Tuesday, September 24, 2013

The Obama Drama
The drama’s laws, the drama’s patrons give,
For we that live to please, must please to live.
Samuel Johnson (1709-1784), At opening of Drury Lane Theatre
Budget drama unfolds again, with Obama at center stage.
Susan Page, USA Today,  September 22, 2013
The Obamacare budget is becoming sheer political theatre as two deadlines approach.
 The first deadline  is October 1 when the government will shut down if Congress can’t agree on a stopgap spending limit.
The second deadline occurs in mid-October when the government hits its borrowing limit.
The GOP set the stage for the drama with two bills:  1. Passing a bill funding government but defunding Obamacare; 2. Proposing to delay ObamaCare  implementation for one year in exchange for a one year extension  of budget limit.
Here is what the theatre playbill’s main actors have to say before the curtain opens.
House Speaker John Boehner, R-Ohio, "Our message to the United States Senate is real simple: The American people don't want the government shut down, and they don't want Obamacare."

Senate Majority Leader Harry Reid, D-Nev., "So in case there's any shred of doubt in the minds of our House counterparts, I want to be absolutely crystal clear: Any bill that defunds Obamacare is dead, dead."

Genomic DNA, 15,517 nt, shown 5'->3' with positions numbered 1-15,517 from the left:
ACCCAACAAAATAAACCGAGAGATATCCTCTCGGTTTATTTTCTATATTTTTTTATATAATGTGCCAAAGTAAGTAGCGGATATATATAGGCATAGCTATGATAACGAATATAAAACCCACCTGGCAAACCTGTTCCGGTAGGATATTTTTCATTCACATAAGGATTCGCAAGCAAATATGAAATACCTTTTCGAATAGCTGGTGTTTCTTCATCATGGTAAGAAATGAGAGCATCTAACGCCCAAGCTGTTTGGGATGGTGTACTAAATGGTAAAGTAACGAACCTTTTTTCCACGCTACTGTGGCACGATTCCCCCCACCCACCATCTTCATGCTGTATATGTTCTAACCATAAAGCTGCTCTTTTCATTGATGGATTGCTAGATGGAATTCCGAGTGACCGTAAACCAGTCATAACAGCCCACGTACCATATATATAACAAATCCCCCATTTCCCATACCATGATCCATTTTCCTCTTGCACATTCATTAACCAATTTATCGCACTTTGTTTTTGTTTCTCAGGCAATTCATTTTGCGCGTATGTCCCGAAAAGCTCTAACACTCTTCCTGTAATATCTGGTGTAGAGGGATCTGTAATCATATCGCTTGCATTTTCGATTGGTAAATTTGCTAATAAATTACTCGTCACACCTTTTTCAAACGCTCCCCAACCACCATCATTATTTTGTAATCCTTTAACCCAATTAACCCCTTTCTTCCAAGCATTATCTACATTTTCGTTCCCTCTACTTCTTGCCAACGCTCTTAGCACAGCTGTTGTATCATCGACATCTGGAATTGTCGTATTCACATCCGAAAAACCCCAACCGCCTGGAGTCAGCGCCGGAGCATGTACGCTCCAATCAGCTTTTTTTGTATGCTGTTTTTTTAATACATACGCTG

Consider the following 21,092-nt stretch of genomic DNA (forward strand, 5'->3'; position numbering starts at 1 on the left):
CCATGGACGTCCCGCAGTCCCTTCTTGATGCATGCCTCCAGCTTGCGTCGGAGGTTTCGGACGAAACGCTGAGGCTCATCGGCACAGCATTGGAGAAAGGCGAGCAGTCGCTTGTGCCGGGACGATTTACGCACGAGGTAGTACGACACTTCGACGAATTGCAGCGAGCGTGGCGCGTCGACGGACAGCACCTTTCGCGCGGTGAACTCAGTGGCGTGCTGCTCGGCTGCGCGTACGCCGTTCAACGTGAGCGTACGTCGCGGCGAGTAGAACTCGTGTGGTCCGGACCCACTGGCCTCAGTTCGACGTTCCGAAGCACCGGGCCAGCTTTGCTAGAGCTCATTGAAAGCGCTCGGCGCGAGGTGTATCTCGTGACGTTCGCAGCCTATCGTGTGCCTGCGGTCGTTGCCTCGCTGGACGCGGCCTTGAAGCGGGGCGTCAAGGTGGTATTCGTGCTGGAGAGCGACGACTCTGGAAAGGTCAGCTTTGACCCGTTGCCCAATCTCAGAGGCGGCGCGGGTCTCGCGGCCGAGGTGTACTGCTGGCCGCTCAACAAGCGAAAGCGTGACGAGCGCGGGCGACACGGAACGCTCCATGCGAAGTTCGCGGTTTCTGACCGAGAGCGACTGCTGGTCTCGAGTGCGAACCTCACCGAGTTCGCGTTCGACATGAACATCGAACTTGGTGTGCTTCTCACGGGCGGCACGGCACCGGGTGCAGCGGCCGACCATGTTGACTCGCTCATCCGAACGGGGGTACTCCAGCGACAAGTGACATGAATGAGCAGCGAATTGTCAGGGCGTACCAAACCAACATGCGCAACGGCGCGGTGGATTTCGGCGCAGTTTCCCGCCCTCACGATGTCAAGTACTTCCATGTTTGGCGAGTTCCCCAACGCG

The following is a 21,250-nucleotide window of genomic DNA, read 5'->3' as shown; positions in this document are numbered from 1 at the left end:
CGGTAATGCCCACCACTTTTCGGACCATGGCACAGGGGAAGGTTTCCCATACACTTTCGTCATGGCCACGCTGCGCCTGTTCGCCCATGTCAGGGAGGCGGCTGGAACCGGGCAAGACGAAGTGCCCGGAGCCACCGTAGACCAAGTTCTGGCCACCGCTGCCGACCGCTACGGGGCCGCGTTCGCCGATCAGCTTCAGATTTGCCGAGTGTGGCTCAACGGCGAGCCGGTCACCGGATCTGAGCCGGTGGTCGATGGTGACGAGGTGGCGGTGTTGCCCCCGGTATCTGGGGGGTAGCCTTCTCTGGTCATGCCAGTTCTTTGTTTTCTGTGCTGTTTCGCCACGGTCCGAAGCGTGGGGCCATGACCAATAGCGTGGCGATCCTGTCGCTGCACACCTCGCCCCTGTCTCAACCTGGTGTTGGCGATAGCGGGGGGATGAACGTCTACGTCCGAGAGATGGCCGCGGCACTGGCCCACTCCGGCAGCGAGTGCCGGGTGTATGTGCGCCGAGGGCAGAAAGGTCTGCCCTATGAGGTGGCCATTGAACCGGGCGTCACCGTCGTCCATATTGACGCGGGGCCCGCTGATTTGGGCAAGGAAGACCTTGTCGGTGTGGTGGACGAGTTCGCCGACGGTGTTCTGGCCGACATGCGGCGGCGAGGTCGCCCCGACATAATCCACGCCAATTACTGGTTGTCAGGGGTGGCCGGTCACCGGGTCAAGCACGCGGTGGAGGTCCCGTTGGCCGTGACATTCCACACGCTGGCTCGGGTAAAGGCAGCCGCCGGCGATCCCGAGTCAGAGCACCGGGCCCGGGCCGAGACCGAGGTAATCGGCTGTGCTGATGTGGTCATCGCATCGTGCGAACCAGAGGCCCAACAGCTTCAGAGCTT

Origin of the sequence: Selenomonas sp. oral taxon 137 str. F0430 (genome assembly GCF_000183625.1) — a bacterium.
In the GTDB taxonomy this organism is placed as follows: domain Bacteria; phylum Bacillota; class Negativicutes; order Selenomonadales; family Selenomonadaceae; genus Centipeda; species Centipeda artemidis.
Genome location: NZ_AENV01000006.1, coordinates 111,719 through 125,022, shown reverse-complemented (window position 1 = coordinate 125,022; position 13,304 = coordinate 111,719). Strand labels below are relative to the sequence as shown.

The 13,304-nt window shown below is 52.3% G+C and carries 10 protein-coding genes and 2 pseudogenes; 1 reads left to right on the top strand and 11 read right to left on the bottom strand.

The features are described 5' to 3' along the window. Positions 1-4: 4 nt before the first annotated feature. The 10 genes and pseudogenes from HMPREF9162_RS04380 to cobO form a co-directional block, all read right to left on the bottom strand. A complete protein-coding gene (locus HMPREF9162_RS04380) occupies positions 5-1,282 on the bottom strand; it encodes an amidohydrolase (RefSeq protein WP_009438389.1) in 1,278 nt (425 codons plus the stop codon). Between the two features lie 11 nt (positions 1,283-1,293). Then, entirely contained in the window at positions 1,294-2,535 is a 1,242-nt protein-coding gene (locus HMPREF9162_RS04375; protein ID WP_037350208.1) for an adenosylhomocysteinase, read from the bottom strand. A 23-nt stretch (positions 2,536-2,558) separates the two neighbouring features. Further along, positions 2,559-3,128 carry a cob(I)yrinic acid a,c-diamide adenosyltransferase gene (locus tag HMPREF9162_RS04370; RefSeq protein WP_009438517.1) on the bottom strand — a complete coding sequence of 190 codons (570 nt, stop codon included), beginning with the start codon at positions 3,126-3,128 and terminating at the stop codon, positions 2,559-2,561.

Sen. Ted Cruz, R-Texas, speaking on "I think Senate Republicans are going to stand side by side with Speaker Boehner and House Republicans, listening to the people and stopping this train wreck that is Obamacare."

President Obama, "Let me say as clearly as I can: It is not going to happen. ... We're not going to allow anyone to inflict economic pain on millions of our own people just to make an ideological point."

President Obama, the play’s chief producer, director, and promoter,  holds the keys to the play’s success or failure.   By refusing to negotiate with the theatre guild, and threatening to veto any budget that doesn’t fit his personal script,  he is putting the country at risk  of a government shutdown.

President Obama  sees the play as all about him, not his policies or governance style, but about personal vendettas.  It is not about the play being jammed through without being read by others. It is not about its economic impacts, about people losing their jobs, or insurance, or doctors, or being shifted to part-time work, or damage to the economy, or  impending and predictable software failures, or  widespread fraud because of not documenting eligibility, or being deeply unpopular with out-of-town audiences in its trial runs.  It’s about Republicans “messing with me.”

The President might  be better off compromising, negotiating, collaborating, or  delaying implementation rather than running the risk of a shutdown before the main performance even begins or a collapse down the line requiring multiple rewrites.

Tweet:  ObamaCare drama over a government shutdown  moves center stage in October  with the President sayings he refuses to negotiate or compromise.

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